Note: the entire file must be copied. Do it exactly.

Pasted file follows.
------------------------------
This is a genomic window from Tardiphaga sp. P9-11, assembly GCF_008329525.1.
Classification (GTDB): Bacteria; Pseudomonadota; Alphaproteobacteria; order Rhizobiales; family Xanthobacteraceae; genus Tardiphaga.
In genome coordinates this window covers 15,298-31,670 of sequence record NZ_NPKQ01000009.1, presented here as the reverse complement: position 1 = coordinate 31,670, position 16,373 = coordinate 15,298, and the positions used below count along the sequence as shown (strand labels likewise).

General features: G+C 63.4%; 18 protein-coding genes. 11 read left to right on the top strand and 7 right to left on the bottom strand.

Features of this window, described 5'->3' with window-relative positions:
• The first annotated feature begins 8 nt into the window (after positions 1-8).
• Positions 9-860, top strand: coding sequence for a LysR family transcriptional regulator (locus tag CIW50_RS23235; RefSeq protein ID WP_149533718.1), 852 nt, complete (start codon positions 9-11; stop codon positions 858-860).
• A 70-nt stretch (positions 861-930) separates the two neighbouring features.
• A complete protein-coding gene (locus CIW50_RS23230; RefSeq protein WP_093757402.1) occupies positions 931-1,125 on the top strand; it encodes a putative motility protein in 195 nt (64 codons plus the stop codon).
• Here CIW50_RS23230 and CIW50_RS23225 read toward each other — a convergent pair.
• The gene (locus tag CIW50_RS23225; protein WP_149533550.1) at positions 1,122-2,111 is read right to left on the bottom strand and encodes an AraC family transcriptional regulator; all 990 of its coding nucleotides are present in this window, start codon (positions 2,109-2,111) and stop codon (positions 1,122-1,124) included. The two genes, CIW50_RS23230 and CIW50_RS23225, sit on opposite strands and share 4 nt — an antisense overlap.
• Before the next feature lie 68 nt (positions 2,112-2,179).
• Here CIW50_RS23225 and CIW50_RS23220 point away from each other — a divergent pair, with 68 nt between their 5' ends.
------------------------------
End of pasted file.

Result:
This is a genomic window from Tardiphaga sp. P9-11, assembly GCF_008329525.1.
Classification (GTDB): Bacteria; Pseudomonadota; Alphaproteobacteria; order Rhizobiales; family Xanthobacteraceae; genus Tardiphaga.
In genome coordinates this window covers 15,298-31,670 of sequence record NZ_NPKQ01000009.1, presented here as the reverse complement: position 1 = coordinate 31,670, position 16,373 = coordinate 15,298, and the positions used below count along the sequence as shown (strand labels likewise).

General features: G+C 63.4%; 18 protein-coding genes. 11 read left to right on the top strand and 7 right to left on the bottom strand.

Features of this window, described 5'->3' with window-relative positions:
• The first annotated feature begins 8 nt into the window (after positions 1-8).
• Positions 9-860, top strand: coding sequence for a LysR family transcriptional regulator (locus tag CIW50_RS23235; RefSeq protein ID WP_149533718.1), 852 nt, complete (start codon positions 9-11; stop codon positions 858-860).
• A 70-nt stretch (positions 861-930) separates the two neighbouring features.
• A complete protein-coding gene (locus CIW50_RS23230; RefSeq protein WP_093757402.1) occupies positions 931-1,125 on the top strand; it encodes a putative motility protein in 195 nt (64 codons plus the stop codon).
• Here CIW50_RS23230 and CIW50_RS23225 read toward each other — a convergent pair.
• The gene (locus tag CIW50_RS23225; protein WP_149533550.1) at positions 1,122-2,111 is read right to left on the bottom strand and encodes an AraC family transcriptional regulator; all 990 of its coding nucleotides are present in this window, start codon (positions 2,109-2,111) and stop codon (positions 1,122-1,124) included. The two genes, CIW50_RS23230 and CIW50_RS23225, sit on opposite strands and share 4 nt — an antisense overlap.
• Before the next feature lie 68 nt (positions 2,112-2,179).
• Here CIW50_RS23225 and CIW50_RS23220 point away from each other — a divergent pair, with 68 nt between their 5' ends.